Yeah, this is fair. If the company's attitude is "we don't care what you do with the APIs," then that answers my question.

"Spectacularly wrong-headed" seems a bit overwrought for a question posed in sincerity, requesting additional discussion.

Especially for someone who can't number a list properly.
posted by pineapple at 8:27 AM on January 27, 2009 [1 favorite]


but you loose the captions - which are often part of the point. I'd prefer it to keep the captions
posted by mary8nne at 8:29 AM on January 27, 2009


HTML would help you view images by organizing them in a logical way on the page.
posted by echo target at 8:31 AM on January 27, 2009


pineapple: "Except that Flickr does make money off advertising. I don't know their financials well enough to know what percentage that is compared to other revenue streams, but allowing people -- nay, encouraging them, by your perspective -- to strip out the advertising seems to be a failure of the business model."

Is ihardlyknowher.com going to significantly eat into Flickr's pageviews? I doubt it. Some would argue that being a dick is a worse business decision than letting people tinker.
posted by Plutor at 8:33 AM on January 27, 2009


I really don;t see the point of this.

The Flickr TOS say that if you use Flickr as an imagehost, you have to credit Flickr. People use it to host buy and sell photos for a message board I'm on, though, so not sure how they plan to enforce this exactly.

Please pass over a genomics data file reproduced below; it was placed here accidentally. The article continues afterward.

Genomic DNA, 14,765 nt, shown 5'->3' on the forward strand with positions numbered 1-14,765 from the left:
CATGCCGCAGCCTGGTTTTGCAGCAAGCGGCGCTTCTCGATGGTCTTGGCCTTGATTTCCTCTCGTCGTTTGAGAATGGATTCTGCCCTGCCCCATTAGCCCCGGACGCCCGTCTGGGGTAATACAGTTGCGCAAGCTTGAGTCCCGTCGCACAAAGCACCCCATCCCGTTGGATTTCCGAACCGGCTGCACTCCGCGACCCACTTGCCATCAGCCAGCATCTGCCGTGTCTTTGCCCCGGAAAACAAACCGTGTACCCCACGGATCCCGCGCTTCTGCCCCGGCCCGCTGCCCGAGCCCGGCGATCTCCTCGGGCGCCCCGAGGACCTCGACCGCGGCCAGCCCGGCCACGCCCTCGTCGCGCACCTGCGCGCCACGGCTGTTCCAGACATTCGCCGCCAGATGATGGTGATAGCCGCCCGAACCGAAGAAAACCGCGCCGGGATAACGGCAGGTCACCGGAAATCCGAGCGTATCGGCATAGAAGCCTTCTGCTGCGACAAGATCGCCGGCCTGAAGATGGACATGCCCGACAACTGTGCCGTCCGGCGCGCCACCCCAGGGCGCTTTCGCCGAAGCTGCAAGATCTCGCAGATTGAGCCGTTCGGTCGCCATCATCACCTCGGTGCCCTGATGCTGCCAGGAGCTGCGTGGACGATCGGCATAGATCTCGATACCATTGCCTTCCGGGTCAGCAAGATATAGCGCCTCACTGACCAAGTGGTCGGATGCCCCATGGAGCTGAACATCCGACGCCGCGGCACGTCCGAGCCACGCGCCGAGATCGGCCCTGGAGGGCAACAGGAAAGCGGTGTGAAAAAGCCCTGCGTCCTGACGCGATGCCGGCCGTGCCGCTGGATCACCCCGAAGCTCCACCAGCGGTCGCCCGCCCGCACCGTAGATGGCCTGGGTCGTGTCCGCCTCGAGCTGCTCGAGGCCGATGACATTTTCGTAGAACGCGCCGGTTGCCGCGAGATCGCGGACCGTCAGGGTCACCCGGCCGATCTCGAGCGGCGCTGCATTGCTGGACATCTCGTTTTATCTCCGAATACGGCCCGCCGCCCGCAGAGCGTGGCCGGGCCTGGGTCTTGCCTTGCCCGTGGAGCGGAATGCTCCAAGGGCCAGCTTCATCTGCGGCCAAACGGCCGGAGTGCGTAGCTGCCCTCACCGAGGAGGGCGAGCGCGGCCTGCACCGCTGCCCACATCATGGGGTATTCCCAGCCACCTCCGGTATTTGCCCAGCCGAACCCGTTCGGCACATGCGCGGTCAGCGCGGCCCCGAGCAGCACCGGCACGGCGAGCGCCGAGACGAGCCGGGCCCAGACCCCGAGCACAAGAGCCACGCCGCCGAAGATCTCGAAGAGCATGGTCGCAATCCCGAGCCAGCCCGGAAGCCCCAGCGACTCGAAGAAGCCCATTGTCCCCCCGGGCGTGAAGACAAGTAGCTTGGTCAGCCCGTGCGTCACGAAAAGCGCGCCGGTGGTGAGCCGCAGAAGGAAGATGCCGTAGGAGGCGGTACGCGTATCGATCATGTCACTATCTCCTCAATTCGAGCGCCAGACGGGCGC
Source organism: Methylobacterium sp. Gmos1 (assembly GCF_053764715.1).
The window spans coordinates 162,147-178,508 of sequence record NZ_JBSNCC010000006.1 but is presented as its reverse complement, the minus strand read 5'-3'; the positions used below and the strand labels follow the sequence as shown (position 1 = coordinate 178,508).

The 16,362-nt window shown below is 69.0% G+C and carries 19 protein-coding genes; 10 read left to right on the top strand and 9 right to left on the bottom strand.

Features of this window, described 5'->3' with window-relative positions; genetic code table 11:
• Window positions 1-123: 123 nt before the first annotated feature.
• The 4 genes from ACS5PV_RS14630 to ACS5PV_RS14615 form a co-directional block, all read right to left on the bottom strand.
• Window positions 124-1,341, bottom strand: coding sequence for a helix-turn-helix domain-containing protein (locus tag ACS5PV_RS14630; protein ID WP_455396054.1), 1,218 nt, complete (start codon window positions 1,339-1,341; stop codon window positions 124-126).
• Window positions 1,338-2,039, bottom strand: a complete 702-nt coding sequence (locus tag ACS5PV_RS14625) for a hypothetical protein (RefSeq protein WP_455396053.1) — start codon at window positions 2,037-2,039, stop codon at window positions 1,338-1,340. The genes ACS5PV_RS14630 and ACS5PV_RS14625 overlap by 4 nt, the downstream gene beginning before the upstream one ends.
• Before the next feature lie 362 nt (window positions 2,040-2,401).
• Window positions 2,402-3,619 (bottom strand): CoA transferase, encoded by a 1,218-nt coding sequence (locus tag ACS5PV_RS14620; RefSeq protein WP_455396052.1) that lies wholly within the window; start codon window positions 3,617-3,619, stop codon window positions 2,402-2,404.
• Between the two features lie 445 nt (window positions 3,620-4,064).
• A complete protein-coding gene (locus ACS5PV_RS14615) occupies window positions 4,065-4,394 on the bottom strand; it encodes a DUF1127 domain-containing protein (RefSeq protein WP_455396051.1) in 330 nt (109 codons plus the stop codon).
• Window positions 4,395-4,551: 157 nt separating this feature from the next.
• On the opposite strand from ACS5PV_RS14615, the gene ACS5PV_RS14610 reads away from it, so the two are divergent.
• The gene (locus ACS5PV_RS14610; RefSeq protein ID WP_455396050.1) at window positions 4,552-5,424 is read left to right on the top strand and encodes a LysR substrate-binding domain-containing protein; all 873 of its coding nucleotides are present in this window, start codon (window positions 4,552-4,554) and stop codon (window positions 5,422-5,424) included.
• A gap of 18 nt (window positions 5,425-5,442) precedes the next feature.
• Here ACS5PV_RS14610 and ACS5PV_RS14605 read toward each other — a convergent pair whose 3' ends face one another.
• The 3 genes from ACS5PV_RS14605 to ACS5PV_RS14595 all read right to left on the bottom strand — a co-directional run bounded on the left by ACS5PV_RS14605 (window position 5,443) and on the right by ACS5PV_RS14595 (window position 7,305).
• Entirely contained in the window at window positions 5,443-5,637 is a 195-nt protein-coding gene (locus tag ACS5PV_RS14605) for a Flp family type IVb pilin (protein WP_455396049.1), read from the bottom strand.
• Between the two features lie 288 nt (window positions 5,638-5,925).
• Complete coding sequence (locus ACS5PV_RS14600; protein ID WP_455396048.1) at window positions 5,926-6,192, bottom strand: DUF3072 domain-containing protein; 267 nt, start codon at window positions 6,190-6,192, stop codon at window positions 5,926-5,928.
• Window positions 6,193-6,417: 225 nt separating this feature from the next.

posted by mippy at 8:38 AM on January 27, 2009


When I'm visiting art galleries, I often jump to the title block beside the work, instead of focusing on the work then seeing the relevant information. This view only gives you the images, and no back story or title. (Or so I thought ...)

Wow. I just allowed scripts to run on the site, and its better. Click the images to view larger versions. Hover your cursor over the image and get the relevant information (no titles, though). Click the link back to the flickr view, and you can read more.

Checking a few of the images from various galleries, and many of the "plain" photos (vs. manipulated scenes) just have the file name as the "title" to the piece.

I dig it. Thanks!
posted by filthy light thief at 8:41 AM on January 27, 2009


I thought about posting this site, but it seemed a bit buggy when I was looking at it.

I prefer flickriver. Link shows how it works, is to the person who told me about it on twitter. Cool photos. They're not mine and I don't know the guy.
posted by cjorgensen at 8:46 AM on January 27, 2009 [1 favorite]


Some would argue that being a dick is a worse business decision than letting people tinker.

I agree. But Flickr stopped being a company that cares truly and deeply about the little guy a long time ago.